Memminger (search for this): chapter 4
opriety of aggressive movements with his command. All his purposed advances were countermanded. The policy of the government is to be economical of the men. We have but a limited, the enemy an inexhaustible number. June 22 The Convention has appointed ten additional members to the Provisional Congress-President Tyler among them. It will be observed that my Diary goes on, including every day. Fighting for our homes and holy altars, there is no intermission on Sunday. It is true, Mr. Memminger came in the other day with a proposition to cease from labor on Sunday, but our Secretary made war on it. The President, however, goes to church very regularly-St. Paul's. On last Sunday the President surprised me. It was before church time, and I was working alone. No one else was in the large room, and the Secretary himself had gone home, quite ill. I thought I heard some one approaching lightly from behind, but wrote on without looking up; even when he had been standing some time
Wade Hampton (search for this): chapter 4
re beginning to arrive in considerable numbers. The precincts of the city will soon be a series of encampments. The regiments are drilled here, and these mostly forwarded to Manassas, where a battle must soon occur, if the enemy, now in overwhelming numbers, should advance. The Northern papers say the Yankee army will celebrate the 4th of July in Richmond. Nous verrons. But no doubt hostilities have commenced. We have accounts of frightful massacres in Missouri, by German mercenaries. Hampton has been occupied by the enemy, a detachment having been sent from Fortress Monroe for that purpose. They also hold Newport News on the Peninsula! There are rumors of a fight at Philippi. One Col. Potterfield was surprised. If this be so, there is no excuse for him. I think the President will make short work of incompetent commanders. Now a blunder is worse than a crime. June 4 The Secretary is still sick. Having nothing better to do, and seeing that eight-tenths of the letters r
A. T. Bledsoe (search for this): chapter 4
to duty. I saw at a glance how the land lay. It was Col. A. T. Bledsoe, lately of the University of Virginia; and he had beo room in his office for him. June 8 This morning Col. Bledsoe came in with his letters, some fifty in number, looking. He went to work with hearty good-will. June 14 Col. Bledsoe has given up writing almost entirely, but he groans as appreciated, a thing I never knew. All I know is that Col. Bledsoe has been appointed by the President to fill an importanthe correspondence of the department on my hands, since Col. Bledsoe has ceased to write. June 17 To-day there was a rion and intellectual face, who has been whispering with Col. Bledsoe several times during the last week, attracted my attentne 24 To-day I was startled by the announcement from Col. Bledsoe that he would resign soon, and that it was his purpose l in a good humor. He showed me the two first words: Dear Bledsoe. He said nothing more about resigning. I must get mor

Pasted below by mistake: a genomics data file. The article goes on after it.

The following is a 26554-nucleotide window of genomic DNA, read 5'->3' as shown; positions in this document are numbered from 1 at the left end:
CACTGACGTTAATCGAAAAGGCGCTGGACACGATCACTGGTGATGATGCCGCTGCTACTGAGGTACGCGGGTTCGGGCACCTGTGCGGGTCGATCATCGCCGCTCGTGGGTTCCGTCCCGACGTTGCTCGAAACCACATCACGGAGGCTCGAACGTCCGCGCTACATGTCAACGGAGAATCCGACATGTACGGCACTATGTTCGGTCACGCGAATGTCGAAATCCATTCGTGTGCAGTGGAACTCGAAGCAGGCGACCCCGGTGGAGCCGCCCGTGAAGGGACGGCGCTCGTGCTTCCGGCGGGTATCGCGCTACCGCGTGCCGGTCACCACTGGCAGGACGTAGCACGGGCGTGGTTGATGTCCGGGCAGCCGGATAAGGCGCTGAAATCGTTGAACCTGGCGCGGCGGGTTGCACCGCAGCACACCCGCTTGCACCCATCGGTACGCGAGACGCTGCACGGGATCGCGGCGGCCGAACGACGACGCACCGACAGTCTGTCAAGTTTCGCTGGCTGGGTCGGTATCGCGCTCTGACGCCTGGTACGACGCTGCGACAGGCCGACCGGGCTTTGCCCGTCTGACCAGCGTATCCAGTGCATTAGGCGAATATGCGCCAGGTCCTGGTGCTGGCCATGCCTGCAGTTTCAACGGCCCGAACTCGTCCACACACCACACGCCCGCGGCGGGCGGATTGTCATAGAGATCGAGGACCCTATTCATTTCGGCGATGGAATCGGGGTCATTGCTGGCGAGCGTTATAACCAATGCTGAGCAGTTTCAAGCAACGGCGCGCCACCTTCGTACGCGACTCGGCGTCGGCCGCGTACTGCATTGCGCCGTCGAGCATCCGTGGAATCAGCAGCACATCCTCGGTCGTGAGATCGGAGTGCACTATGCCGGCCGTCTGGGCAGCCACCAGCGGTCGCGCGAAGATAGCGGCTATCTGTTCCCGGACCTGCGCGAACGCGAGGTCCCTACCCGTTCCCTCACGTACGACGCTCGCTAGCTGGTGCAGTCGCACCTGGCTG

R. E. Lee (search for this): chapter 4
III. June, 1861 Troops pour into Richmond. beginning of hostilities. Gen. Lee made a full general. Major Gen. Polk. a battle expected at Manassas. June 1 In the absence of the Secretary, I arranged the furniture as well as I could, and took possession of the five offices I had selected. But no business, of course, could be done before his arrival. Yet an immense mass of business was accumulatingletters by the hundreds were demanding attention. And I soon found, as th Several young men from that vicinity have shouldered their pens and are applying for clerkships in the departments. But most of the men of proper age in the literary institutions are volunteering in defense of their native land. June 12 Gen. Lee has been or is to be created a full general in the Confederate army, and will be assigned to duty here. He is third on the list, Sydney Johnston being second. From all I can see and infer, we shall make no attempt this year to invade the enemy
here-and will not be known until after-years,--that we have not enough ammunition at Manassas to fight a battle. There are not percussion caps enough in our army for a serious skirmish. It will be obviated in a few weeks; and until then I pray there may be no battle. But if the enemy advance, our brave men will give them the cold steel. We must win the first battle at all hazards, and at any cost; and, after that,--how long after? --we must win the last! June 19 Yesterday I saw Colonel Bartow, still accompanied by young Lamar, his aid. I wish all our officers were inspired by the same zeal and determination that they are. And are they not? June 20 Gov. Wise has been appointed brigadier-general, of a subsequent date to General Floyd's commission. He goes to the West, where laurels grow; but I think it will be difficult to win them by any one acting in a subordinate capacity, and especially by generals appointed from civil life. They are the aversion of the West Pointer